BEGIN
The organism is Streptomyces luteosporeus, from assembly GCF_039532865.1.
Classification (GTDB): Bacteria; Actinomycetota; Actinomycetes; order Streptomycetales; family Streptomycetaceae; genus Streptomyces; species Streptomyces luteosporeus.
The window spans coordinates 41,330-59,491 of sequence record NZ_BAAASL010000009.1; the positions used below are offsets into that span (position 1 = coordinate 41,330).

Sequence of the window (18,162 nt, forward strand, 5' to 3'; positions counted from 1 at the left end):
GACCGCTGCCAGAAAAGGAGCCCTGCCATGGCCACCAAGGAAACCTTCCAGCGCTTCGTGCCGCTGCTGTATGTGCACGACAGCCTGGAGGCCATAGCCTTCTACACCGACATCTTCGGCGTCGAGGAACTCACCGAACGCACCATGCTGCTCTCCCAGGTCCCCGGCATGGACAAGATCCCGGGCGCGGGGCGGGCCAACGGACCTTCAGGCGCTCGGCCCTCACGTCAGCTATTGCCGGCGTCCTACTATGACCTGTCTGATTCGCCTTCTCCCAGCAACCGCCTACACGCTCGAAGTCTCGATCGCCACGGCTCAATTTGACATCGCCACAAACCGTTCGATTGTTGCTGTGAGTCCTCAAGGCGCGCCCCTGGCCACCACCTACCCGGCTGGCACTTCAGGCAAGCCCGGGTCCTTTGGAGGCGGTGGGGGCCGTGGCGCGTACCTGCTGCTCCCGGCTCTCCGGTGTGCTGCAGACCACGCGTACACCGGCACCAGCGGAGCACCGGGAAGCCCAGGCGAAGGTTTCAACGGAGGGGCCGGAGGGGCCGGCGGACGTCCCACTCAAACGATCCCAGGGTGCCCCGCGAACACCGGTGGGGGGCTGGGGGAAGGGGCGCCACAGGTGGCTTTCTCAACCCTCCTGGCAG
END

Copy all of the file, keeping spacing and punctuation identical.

The organism is Streptomyces luteosporeus, from assembly GCF_039532865.1.
Classification (GTDB): Bacteria; Actinomycetota; Actinomycetes; order Streptomycetales; family Streptomycetaceae; genus Streptomyces; species Streptomyces luteosporeus.
The window spans coordinates 41,330-59,491 of sequence record NZ_BAAASL010000009.1; the positions used below are offsets into that span (position 1 = coordinate 41,330).

Sequence of the window (18,162 nt, forward strand, 5' to 3'; positions counted from 1 at the left end):
GACCGCTGCCAGAAAAGGAGCCCTGCCATGGCCACCAAGGAAACCTTCCAGCGCTTCGTGCCGCTGCTGTATGTGCACGACAGCCTGGAGGCCATAGCCTTCTACACCGACATCTTCGGCGTCGAGGAACTCACCGAACGCACCATGCTGCTCTCCCAGGTCCCCGGCATGGACAAGATCCCGGGCGCGGGGCGGGCCAACGGACCTTCAGGCGCTCGGCCCTCACGTCAGCTATTGCCGGCGTCCTACTATGACCTGTCTGATTCGCCTTCTCCCAGCAACCGCCTACACGCTCGAAGTCTCGATCGCCACGGCTCAATTTGACATCGCCACAAACCGTTCGATTGTTGCTGTGAGTCCTCAAGGCGCGCCCCTGGCCACCACCTACCCGGCTGGCACTTCAGGCAAGCCCGGGTCCTTTGGAGGCGGTGGGGGCCGTGGCGCGTACCTGCTGCTCCCGGCTCTCCGGTGTGCTGCAGACCACGCGTACACCGGCACCAGCGGAGCACCGGGAAGCCCAGGCGAAGGTTTCAACGGAGGGGCCGGAGGGGCCGGCGGACGTCCCACTCAAACGATCCCAGGGTGCCCCGCGAACACCGGTGGGGGGCTGGGGGAAGGGGCGCCACAGGTGGCTTTCTCAACCCTCCTGGCAG